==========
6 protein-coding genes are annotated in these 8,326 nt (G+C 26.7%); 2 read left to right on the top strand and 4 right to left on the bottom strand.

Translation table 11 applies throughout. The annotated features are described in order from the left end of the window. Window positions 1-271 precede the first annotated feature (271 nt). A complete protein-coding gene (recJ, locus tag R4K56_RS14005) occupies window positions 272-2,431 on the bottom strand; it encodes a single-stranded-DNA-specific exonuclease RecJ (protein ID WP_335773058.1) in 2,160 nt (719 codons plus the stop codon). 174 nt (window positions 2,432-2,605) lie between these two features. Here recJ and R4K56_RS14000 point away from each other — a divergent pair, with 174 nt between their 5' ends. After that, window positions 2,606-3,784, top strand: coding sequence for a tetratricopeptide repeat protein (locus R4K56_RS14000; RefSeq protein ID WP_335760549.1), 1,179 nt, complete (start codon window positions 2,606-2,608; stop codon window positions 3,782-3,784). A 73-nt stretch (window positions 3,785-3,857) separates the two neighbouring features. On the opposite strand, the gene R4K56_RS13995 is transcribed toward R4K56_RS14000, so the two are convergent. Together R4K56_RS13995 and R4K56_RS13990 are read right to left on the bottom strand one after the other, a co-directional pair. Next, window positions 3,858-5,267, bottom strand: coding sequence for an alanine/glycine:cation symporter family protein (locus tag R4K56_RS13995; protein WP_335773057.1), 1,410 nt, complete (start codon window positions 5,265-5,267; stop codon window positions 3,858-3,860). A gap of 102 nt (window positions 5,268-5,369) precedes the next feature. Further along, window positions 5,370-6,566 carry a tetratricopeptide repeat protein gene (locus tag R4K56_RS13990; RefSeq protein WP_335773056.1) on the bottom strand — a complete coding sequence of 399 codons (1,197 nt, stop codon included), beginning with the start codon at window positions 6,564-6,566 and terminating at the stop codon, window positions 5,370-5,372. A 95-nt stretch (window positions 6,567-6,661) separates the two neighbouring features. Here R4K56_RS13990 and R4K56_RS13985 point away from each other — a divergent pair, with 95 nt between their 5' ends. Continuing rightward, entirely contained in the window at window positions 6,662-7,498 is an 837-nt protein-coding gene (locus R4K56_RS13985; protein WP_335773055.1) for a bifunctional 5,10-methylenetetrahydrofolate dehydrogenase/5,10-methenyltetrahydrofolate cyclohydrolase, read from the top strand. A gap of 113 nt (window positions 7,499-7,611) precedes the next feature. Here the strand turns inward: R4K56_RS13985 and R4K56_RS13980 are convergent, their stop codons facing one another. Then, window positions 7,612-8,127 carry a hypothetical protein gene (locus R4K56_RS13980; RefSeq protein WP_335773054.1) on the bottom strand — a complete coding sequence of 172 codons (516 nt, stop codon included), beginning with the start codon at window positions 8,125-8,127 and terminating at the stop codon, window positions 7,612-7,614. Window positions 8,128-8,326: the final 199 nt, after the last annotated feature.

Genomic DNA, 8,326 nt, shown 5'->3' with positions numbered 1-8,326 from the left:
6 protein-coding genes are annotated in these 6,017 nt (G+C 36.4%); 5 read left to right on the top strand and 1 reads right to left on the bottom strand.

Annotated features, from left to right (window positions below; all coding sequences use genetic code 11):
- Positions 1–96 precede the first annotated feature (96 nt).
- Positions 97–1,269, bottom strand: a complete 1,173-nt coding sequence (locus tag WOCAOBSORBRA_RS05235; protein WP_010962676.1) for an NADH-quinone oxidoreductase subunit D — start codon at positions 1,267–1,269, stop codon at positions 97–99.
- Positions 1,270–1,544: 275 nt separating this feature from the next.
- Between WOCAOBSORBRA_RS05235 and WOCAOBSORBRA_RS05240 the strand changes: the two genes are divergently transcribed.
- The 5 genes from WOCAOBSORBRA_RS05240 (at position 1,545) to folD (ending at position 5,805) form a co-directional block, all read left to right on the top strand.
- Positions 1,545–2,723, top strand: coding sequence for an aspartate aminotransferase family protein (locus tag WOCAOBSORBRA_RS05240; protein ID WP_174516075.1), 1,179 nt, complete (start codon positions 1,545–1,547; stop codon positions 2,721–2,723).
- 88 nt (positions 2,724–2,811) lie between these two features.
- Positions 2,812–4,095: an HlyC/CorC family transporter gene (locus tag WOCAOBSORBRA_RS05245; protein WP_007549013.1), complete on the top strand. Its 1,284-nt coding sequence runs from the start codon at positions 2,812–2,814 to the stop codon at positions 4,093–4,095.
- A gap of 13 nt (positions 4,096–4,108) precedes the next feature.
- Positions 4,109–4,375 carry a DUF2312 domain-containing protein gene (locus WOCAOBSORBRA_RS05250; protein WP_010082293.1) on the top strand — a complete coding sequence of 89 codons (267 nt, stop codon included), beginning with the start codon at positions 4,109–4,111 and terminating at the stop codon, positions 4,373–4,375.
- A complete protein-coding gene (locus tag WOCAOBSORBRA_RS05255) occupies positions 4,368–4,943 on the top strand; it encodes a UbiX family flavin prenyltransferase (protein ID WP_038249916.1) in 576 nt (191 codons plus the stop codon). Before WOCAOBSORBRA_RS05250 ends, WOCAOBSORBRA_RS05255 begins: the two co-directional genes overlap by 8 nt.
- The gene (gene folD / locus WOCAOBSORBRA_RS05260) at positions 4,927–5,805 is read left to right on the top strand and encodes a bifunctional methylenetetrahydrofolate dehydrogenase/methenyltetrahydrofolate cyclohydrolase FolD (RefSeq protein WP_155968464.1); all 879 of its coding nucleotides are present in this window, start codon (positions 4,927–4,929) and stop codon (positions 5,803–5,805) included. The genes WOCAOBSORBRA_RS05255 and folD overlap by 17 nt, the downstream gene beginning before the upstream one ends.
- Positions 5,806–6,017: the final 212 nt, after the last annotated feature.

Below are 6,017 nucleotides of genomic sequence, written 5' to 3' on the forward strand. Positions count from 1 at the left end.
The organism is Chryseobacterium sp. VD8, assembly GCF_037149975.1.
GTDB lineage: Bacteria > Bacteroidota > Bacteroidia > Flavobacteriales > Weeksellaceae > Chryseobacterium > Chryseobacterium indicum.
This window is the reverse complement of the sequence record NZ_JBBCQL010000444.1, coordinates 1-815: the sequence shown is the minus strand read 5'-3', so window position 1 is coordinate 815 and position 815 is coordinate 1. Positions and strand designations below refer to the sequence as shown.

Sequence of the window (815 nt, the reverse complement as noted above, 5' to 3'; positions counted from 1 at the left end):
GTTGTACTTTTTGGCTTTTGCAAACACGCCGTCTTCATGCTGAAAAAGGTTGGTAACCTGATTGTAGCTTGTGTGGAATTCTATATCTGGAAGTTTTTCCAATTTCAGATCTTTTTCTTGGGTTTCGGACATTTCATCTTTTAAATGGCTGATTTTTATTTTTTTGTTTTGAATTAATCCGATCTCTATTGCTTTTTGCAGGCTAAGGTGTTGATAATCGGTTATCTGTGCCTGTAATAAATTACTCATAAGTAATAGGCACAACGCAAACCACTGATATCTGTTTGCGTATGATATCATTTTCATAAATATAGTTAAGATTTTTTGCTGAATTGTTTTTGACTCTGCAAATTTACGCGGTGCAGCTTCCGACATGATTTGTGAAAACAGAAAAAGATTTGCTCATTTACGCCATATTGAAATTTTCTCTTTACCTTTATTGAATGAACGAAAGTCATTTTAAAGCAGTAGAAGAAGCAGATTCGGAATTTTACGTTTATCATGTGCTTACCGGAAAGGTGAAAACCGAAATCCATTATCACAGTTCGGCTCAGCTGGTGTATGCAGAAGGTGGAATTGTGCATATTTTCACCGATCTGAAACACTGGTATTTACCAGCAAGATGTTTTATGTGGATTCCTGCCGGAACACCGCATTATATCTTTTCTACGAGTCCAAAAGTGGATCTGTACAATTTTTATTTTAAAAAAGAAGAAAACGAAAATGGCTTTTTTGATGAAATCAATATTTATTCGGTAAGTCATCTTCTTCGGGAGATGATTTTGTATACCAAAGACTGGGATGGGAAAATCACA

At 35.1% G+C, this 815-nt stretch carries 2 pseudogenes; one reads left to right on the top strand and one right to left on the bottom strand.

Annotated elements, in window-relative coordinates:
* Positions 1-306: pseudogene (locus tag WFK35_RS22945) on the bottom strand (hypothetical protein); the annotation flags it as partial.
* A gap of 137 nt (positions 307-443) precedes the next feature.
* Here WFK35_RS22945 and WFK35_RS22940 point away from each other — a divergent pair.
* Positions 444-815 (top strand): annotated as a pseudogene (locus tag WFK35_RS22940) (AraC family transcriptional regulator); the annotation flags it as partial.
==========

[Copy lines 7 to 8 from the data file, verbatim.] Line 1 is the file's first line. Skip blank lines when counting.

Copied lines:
- Positions 97–1,269, bottom strand: a complete 1,173-nt coding sequence (locus tag WOCAOBSORBRA_RS05235; protein WP_010962676.1) for an NADH-quinone oxidoreductase subunit D — start codon at positions 1,267–1,269, stop codon at positions 97–99.
- Positions 1,270–1,544: 275 nt separating this feature from the next.